SKOS for Business Vocabulary Management
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  Bob DuCharme   Bob DuCharme
Solutions Architect
TopQuadrant
http://www.topquadrant.com
 
  Scott Henninger   Scott Henninger
Platform Product Manager
TopQuadrant, Inc.
 


 

Monday, June 4, 2012
08:30 AM - 11:45 AM
Level:  Business/Strategic

Location:  Franciscan A

The W3C standard Simple Knowledge Organization System (SKOS) is built on other semantic web standards such as OWL and RDF, but it can provide an easier entry point to the use of this technology than these more generalized standards if your focus is vocabulary data and metadata management. In addition to being a W3C standard, SKOS provides additional advantages over earlier approaches to vocabulary and taxonomy data management approaches such as greater interoperability and easier internationalization and extensibility. This tutorial will provide an introduction to what SKOS can do for you and how a SKOS-based system can let you take advantage of other semantic web standards--when you're ready for them. We'll look at:


• Business problems addressed by SKOS


• What data you can track with SKOS, and how to customize that


• SKOS's place among vocabulary and taxonomy management standards


• SKOS's place among other semantic web standards


• Tools that can take advantage of SKOS data


• Steps you can take to get started using SKOS


Bob DuCharme is a Semantic Web guy at TopQuadrant, a provider of software for modeling, developing, and deploying Semantic Web applications. In the XML.com newsletter, editor Kendall Clark once wrote, "Does anyone write tech prose as clear as Bob?" Bob received his B.A. in Religion from Columbia University and his Master's in Computer Science from New York University. He lives in Charlottesville, Virginia.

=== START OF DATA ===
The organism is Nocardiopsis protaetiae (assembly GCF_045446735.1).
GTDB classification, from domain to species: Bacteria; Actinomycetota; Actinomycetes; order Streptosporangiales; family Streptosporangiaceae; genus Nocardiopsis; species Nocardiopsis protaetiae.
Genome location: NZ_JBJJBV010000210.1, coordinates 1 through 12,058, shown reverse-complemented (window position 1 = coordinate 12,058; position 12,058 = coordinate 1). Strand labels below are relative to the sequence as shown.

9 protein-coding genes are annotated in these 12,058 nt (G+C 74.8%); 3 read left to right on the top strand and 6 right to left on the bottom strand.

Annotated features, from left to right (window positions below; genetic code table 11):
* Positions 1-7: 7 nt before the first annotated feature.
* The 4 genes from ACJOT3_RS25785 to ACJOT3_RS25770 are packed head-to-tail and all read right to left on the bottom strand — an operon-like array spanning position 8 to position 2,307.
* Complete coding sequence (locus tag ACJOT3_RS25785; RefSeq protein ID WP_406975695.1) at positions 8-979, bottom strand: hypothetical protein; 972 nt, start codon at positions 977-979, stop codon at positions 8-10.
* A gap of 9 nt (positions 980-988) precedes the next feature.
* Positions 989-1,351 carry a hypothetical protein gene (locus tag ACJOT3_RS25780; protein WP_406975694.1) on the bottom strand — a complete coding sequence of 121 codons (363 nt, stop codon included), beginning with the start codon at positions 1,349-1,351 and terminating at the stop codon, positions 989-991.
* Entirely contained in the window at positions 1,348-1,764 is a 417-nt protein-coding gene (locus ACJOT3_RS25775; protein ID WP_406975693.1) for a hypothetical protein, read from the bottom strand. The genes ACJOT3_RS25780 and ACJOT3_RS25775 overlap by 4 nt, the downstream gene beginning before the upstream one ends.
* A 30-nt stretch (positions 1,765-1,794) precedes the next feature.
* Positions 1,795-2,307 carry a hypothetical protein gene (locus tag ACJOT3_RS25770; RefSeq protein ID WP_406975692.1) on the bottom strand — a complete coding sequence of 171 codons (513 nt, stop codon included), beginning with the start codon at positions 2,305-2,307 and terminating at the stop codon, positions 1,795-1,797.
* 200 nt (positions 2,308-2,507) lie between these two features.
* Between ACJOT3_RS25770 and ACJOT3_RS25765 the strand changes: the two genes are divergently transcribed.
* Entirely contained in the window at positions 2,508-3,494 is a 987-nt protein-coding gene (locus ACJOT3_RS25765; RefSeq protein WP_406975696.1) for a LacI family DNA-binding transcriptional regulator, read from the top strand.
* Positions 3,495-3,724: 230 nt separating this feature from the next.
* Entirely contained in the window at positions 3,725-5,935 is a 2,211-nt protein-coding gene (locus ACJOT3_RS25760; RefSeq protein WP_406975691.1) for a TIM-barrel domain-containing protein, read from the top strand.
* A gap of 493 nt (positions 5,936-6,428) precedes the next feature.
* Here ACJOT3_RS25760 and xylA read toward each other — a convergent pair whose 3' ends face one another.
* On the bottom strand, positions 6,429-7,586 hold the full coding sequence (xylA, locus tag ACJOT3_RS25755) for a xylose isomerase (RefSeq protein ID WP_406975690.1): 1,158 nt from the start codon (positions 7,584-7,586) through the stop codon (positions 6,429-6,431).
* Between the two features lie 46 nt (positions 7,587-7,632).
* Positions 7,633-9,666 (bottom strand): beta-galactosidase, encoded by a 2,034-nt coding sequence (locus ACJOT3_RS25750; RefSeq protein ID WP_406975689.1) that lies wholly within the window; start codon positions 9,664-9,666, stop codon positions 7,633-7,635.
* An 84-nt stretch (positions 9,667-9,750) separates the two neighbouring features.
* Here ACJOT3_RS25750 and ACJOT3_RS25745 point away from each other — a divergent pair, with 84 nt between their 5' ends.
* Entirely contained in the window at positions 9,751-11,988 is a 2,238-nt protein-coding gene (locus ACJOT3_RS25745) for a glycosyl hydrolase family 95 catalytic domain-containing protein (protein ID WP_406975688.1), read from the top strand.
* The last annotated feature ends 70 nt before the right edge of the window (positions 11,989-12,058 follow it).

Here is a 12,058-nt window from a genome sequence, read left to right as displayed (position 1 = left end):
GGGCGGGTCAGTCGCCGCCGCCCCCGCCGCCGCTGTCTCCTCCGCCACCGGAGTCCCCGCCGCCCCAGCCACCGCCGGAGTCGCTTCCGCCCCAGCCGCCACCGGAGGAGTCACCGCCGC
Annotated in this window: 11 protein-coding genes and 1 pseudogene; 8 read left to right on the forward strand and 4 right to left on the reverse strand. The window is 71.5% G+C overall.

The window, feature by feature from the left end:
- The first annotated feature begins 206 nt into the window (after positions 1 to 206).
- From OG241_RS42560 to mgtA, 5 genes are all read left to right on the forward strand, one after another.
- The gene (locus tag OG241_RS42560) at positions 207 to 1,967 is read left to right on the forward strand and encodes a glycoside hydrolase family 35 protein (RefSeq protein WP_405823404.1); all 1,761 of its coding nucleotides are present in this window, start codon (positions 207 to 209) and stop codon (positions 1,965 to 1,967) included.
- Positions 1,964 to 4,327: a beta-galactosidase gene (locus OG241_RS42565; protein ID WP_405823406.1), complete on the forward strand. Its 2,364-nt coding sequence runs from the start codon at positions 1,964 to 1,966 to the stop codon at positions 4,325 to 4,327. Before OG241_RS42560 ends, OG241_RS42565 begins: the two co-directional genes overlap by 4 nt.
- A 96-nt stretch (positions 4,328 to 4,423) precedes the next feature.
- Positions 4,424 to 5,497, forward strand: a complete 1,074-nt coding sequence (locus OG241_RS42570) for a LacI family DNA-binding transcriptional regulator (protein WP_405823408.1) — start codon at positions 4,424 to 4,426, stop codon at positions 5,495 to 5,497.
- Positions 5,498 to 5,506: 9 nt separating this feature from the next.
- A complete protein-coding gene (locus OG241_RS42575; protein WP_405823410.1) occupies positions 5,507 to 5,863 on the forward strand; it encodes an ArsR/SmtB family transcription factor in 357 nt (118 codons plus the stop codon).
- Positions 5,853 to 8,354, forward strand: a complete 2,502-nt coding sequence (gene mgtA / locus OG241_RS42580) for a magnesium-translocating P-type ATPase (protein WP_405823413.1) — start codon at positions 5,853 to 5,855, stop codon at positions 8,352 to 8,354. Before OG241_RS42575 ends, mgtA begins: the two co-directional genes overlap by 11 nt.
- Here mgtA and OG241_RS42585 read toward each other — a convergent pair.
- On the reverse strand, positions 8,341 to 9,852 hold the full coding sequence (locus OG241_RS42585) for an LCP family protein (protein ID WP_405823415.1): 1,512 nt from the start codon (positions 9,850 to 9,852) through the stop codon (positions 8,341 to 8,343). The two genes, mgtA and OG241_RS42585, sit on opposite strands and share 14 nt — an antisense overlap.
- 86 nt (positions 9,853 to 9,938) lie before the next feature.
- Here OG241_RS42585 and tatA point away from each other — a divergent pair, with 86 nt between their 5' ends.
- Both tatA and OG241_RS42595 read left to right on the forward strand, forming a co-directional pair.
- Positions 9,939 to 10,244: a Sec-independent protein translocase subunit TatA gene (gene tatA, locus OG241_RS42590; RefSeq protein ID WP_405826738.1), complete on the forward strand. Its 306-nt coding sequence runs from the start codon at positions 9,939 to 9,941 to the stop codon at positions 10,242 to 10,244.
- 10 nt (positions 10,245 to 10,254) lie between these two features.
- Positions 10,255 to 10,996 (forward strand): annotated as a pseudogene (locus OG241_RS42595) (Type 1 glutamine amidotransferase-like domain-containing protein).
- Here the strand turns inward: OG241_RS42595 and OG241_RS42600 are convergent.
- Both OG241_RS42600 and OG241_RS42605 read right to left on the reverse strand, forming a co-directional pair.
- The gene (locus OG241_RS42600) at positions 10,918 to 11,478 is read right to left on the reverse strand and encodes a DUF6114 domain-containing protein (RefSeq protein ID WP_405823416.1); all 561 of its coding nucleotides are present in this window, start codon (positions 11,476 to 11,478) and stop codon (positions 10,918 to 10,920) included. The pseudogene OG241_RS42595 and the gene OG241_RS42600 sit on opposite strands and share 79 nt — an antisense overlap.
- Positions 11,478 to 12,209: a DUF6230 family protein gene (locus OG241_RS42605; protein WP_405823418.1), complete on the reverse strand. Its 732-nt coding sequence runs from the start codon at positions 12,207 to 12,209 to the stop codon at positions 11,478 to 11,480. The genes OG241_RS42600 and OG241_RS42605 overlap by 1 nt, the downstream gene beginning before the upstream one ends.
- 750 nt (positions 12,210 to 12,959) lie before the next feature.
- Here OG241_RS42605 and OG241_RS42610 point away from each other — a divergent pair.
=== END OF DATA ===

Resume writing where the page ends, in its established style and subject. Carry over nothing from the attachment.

Dr. Scott Henninger is the Platform Product Manager at TopQuadrant where he is responsible for product development and support for the TopBraid Suite. Leveraging his specialties in information retrieval and technology development and bringing over a decade of experience in technology education, Scott has contributed to the design and delivery of TopQuadrant’s highly successful training series for over two years. Before joining TopQuadrant, Scott was a professor of Computer Science at the University of Nebraska-Lincoln where he spent 15 years researching and teaching advanced Web-based technologies, software engineering and human-computer interaction. He holds a PhD in Computer Science specializing in Information Retrieval, Software Engineering and Cognitive Science from the University of Colorado-Boulder


   
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